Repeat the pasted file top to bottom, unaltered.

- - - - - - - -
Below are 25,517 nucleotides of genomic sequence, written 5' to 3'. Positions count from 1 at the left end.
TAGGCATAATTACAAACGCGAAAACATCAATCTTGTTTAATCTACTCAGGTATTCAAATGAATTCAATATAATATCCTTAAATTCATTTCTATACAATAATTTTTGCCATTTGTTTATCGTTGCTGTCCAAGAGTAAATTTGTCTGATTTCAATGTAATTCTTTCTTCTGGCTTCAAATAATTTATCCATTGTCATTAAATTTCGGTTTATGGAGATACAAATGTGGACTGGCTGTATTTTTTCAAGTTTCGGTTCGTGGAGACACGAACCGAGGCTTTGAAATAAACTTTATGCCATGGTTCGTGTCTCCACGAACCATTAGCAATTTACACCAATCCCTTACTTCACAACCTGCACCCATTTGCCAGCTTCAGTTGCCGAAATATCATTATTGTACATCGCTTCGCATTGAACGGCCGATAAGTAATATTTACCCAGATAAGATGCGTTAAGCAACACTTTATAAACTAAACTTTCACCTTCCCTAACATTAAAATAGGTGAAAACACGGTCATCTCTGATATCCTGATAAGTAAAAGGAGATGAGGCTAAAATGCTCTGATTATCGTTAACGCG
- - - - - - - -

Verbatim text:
Below are 25,517 nucleotides of genomic sequence, written 5' to 3'. Positions count from 1 at the left end.
TAGGCATAATTACAAACGCGAAAACATCAATCTTGTTTAATCTACTCAGGTATTCAAATGAATTCAATATAATATCCTTAAATTCATTTCTATACAATAATTTTTGCCATTTGTTTATCGTTGCTGTCCAAGAGTAAATTTGTCTGATTTCAATGTAATTCTTTCTTCTGGCTTCAAATAATTTATCCATTGTCATTAAATTTCGGTTTATGGAGATACAAATGTGGACTGGCTGTATTTTTTCAAGTTTCGGTTCGTGGAGACACGAACCGAGGCTTTGAAATAAACTTTATGCCATGGTTCGTGTCTCCACGAACCATTAGCAATTTACACCAATCCCTTACTTCACAACCTGCACCCATTTGCCAGCTTCAGTTGCCGAAATATCATTATTGTACATCGCTTCGCATTGAACGGCCGATAAGTAATATTTACCCAGATAAGATGCGTTAAGCAACACTTTATAAACTAAACTTTCACCTTCCCTAACATTAAAATAGGTGAAAACACGGTCATCTCTGATATCCTGATAAGTAAAAGGAGATGAGGCTAAAATGCTCTGATTATCGTTAACGCG